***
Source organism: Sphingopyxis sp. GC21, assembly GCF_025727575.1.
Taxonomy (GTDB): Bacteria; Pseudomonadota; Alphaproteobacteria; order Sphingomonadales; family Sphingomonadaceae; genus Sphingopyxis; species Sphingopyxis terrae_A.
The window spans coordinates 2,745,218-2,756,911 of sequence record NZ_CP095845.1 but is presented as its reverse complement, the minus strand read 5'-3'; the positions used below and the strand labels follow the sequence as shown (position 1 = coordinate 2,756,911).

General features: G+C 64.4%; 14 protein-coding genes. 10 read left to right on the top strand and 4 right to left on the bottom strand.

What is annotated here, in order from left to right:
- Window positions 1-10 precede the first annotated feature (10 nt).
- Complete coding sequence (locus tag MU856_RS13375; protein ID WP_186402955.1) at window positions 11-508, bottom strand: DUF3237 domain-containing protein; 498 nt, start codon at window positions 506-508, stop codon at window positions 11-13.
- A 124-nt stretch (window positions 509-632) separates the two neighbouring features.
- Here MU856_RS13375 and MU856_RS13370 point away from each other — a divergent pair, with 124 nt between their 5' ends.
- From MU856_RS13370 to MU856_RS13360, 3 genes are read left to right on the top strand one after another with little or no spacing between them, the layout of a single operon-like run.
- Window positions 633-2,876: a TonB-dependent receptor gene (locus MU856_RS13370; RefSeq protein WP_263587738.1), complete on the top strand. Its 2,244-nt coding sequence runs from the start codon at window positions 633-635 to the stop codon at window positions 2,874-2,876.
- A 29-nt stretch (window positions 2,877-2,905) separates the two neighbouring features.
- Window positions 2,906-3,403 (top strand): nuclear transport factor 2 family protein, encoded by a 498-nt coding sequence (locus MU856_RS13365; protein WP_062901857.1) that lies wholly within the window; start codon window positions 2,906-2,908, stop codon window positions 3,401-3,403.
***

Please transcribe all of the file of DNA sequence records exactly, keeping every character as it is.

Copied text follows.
Source organism: Sphingopyxis sp. GC21, assembly GCF_025727575.1.
Taxonomy (GTDB): Bacteria; Pseudomonadota; Alphaproteobacteria; order Sphingomonadales; family Sphingomonadaceae; genus Sphingopyxis; species Sphingopyxis terrae_A.
The window spans coordinates 2,745,218-2,756,911 of sequence record NZ_CP095845.1 but is presented as its reverse complement, the minus strand read 5'-3'; the positions used below and the strand labels follow the sequence as shown (position 1 = coordinate 2,756,911).

General features: G+C 64.4%; 14 protein-coding genes. 10 read left to right on the top strand and 4 right to left on the bottom strand.

What is annotated here, in order from left to right:
- Window positions 1-10 precede the first annotated feature (10 nt).
- Complete coding sequence (locus tag MU856_RS13375; protein ID WP_186402955.1) at window positions 11-508, bottom strand: DUF3237 domain-containing protein; 498 nt, start codon at window positions 506-508, stop codon at window positions 11-13.
- A 124-nt stretch (window positions 509-632) separates the two neighbouring features.
- Here MU856_RS13375 and MU856_RS13370 point away from each other — a divergent pair, with 124 nt between their 5' ends.
- From MU856_RS13370 to MU856_RS13360, 3 genes are read left to right on the top strand one after another with little or no spacing between them, the layout of a single operon-like run.
- Window positions 633-2,876: a TonB-dependent receptor gene (locus MU856_RS13370; RefSeq protein WP_263587738.1), complete on the top strand. Its 2,244-nt coding sequence runs from the start codon at window positions 633-635 to the stop codon at window positions 2,874-2,876.
- A 29-nt stretch (window positions 2,877-2,905) separates the two neighbouring features.
- Window positions 2,906-3,403 (top strand): nuclear transport factor 2 family protein, encoded by a 498-nt coding sequence (locus MU856_RS13365; protein WP_062901857.1) that lies wholly within the window; start codon window positions 2,906-2,908, stop codon window positions 3,401-3,403.